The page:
• Sale of Your Home: For households who profited from selling their main home in 2016.
    If you sold your primary residence last year and earned a profit, you may qualify to claim this exclusion. If you qualify, you can exclude up to $250,000 of the gain from your income – or up to $500,000 if you file taxes jointly with your spouse.

Because the opportunities to reduce your tax liabilities are vast, and these credits and deductions are only the beginning, it is best to consult with your tax preparer or a qualified tax professional. Various factors in your unique financial life will guide what options are available to you. If you have questions or would like to learn more about how you can make the most of your 2016 federal taxes, we are happy to talk. Send us an email, or give us a call at (419) 425-2400. We can also connect you with qualified tax professionals, should you seek further support.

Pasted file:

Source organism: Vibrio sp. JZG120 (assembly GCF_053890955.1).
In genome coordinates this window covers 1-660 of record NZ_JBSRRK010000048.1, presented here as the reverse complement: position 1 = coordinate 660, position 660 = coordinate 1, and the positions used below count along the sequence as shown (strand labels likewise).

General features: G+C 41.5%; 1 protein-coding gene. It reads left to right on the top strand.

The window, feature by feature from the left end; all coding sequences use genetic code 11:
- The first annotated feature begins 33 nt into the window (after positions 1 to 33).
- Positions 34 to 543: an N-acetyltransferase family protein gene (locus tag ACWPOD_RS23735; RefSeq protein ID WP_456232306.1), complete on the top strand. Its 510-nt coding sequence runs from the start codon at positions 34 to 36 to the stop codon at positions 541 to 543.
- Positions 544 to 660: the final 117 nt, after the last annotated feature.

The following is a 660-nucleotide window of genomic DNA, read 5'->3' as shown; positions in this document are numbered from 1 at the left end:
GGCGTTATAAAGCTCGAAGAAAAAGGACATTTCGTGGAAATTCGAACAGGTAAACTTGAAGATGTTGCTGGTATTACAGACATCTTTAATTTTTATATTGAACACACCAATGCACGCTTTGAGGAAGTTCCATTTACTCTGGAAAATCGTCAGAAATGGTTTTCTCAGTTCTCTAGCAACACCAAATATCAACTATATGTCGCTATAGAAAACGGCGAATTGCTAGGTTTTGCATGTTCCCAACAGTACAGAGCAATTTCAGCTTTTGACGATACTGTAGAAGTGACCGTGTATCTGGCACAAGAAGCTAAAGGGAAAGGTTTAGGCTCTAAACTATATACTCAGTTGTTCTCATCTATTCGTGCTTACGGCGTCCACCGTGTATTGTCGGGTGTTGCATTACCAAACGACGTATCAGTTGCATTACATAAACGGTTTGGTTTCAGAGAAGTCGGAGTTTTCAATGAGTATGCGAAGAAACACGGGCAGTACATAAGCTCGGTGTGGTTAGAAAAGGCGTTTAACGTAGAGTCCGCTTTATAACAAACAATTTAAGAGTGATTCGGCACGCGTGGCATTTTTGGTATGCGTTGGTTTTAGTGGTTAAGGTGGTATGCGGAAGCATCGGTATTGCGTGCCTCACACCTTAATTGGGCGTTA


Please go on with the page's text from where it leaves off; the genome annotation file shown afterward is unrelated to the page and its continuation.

January Reporting & An Up Market – Weekly Update for February 21, 2017

Another week, another round of record highs. Despite concerns about how France’s upcoming presidential election could affect the European Union’s stability, U.S. stocks ended the week up yet again. The S&P 500 gained 1.51%, the Dow added 1.75%, and the NASDAQ increased 1.82%—growth that represents record highs for all three indexes. International equities in the MSCI EAFE also posted positive returns, with 0.78% growth for the week.

A number of data reports also came out last week, and they tell a mostly encouraging story about the economy right now.